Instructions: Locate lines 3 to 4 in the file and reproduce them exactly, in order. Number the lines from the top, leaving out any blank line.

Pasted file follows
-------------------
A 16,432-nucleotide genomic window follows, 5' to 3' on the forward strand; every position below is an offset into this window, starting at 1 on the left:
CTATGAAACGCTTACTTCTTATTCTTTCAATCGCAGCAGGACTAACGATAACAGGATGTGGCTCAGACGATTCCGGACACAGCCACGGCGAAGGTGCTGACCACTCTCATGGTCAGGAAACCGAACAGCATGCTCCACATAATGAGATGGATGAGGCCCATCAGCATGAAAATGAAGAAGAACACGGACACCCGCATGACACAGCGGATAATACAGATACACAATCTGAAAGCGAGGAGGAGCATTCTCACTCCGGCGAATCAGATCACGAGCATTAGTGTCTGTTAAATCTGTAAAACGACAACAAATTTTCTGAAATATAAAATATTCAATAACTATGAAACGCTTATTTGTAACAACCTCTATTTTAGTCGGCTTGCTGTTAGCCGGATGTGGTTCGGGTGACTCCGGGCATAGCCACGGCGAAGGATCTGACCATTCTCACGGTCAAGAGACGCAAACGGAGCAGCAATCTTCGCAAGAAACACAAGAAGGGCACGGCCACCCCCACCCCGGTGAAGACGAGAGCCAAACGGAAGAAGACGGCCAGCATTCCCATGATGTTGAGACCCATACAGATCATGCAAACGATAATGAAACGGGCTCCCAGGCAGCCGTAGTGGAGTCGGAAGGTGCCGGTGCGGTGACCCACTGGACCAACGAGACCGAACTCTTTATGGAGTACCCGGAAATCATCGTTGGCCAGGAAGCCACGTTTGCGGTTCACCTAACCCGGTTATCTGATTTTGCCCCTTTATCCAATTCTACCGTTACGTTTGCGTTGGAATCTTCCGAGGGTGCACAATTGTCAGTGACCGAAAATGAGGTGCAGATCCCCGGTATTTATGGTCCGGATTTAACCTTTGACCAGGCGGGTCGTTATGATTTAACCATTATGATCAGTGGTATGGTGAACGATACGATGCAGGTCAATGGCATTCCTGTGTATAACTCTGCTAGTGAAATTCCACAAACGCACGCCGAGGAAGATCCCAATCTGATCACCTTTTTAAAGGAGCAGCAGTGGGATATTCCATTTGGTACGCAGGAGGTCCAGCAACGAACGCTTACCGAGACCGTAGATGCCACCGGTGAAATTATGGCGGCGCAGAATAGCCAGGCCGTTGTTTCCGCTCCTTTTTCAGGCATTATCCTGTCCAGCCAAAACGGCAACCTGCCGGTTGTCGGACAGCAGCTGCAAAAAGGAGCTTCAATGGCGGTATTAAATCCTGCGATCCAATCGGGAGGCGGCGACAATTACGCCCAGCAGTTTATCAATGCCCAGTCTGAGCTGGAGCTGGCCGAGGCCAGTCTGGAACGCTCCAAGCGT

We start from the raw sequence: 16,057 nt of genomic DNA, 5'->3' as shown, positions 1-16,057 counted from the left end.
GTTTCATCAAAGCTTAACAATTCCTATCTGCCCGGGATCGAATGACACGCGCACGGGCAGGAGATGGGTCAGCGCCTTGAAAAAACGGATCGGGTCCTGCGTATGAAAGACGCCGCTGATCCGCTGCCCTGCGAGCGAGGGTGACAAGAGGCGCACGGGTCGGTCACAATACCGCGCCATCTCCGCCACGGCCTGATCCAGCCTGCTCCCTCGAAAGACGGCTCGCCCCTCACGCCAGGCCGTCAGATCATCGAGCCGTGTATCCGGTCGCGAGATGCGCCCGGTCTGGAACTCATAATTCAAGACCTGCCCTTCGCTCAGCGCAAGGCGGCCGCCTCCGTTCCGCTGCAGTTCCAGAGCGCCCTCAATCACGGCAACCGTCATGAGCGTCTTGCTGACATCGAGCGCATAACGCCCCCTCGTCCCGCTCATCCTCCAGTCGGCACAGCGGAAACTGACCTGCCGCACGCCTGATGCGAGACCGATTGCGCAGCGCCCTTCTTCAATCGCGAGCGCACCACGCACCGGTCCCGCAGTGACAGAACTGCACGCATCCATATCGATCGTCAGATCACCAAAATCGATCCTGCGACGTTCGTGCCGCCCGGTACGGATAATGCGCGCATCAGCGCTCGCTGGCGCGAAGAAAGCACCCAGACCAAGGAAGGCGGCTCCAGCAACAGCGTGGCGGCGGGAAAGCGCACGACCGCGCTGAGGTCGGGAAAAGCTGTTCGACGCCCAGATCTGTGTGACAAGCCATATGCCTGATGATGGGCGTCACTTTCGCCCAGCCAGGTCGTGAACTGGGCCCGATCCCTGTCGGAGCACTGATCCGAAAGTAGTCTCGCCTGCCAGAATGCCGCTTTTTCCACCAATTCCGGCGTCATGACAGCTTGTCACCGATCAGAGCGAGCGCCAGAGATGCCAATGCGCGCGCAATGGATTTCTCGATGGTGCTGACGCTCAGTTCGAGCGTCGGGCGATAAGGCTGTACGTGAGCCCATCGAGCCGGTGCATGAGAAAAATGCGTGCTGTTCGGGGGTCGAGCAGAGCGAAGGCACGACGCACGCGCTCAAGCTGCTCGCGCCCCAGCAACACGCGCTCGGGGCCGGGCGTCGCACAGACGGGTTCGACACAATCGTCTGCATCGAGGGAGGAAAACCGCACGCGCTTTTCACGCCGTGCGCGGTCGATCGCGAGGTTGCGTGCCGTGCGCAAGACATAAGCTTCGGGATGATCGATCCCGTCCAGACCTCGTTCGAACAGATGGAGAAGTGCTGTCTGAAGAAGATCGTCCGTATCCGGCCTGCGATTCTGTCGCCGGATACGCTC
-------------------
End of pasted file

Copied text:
We start from the raw sequence: 16,057 nt of genomic DNA, 5'->3' as shown, positions 1-16,057 counted from the left end.
GTTTCATCAAAGCTTAACAATTCCTATCTGCCCGGGATCGAATGACACGCGCACGGGCAGGAGATGGGTCAGCGCCTTGAAAAAACGGATCGGGTCCTGCGTATGAAAGACGCCGCTGATCCGCTGCCCTGCGAGCGAGGGTGACAAGAGGCGCACGGGTCGGTCACAATACCGCGCCATCTCCGCCACGGCCTGATCCAGCCTGCTCCCTCGAAAGACGGCTCGCCCCTCACGCCAGGCCGTCAGATCATCGAGCCGTGTATCCGGTCGCGAGATGCGCCCGGTCTGGAACTCATAATTCAAGACCTGCCCTTCGCTCAGCGCAAGGCGGCCGCCTCCGTTCCGCTGCAGTTCCAGAGCGCCCTCAATCACGGCAACCGTCATGAGCGTCTTGCTGACATCGAGCGCATAACGCCCCCTCGTCCCGCTCATCCTCCAGTCGGCACAGCGGAAACTGACCTGCCGCACGCCTGATGCGAGACCGATTGCGCAGCGCCCTTCTTCAATCGCGAGCGCACCACGCACCGGTCCCGCAGTGACAGAACTGCACGCATCCATATCGATCGTCAGATCACCAAAATCGATCCTGCGACGTTCGTGCCGCCCGGTACGGATAATGCGCGCATCAGCGCTCGCTGGCGCGAAGAAAGCACCCAGACCAAGGAAGGCGGCTCCAGCAACAGCGTGGCGGCGGGAAAGCGCACGACCGCGCTGAGGTCGGGAAAAGCTGTTCGACGCCCAGATCTGTGTGACAAGCCATATGCCTGATGATGGGCGTCACTTTCGCCCAGCCAGGTCGTGAACTGGGCCCGATCCCTGTCGGAGCACTGATCCGAAAGTAGTCTCGCCTGCCAGAATGCCGCTTTTTCCACCAATTCCGGCGTCATGACAGCTTGTCACCGATCAGAGCGAGCGCCAGAGATGCCAATGCGCGCGCAATGGATTTCTCGATGGTGCTGACGCTCAGTTCGAGCGTCGGGCGATAAGGCTGTACGTGAGCCCATCGAGCCGGTGCATGAGAAAAATGCGTGCTGTTCGGGGGTCGAGCAGAGCGAAGGCACGACGCACGCGCTCAAGCTGCTCGCGCCCCAGCAACACGCGCTCGGGGCCGGGCGTCGCACAGACGGGTTCGACACAATCGTCTGCATCGAGGGAGGAAAACCGCACGCGCTTTTCACGCCGTGCGCGGTCGATCGCGAGGTTGCGTGCCGTGCGCAAGACATAAGCTTCGGGATGATCGATCCCGTCCAGACCTCGTTCGAACAGATGGAGAAGTGCTGTCTGAAGAAGATCGTCCGTATCCGGCCTGCGATTCTGTCGCCGGATACGCTC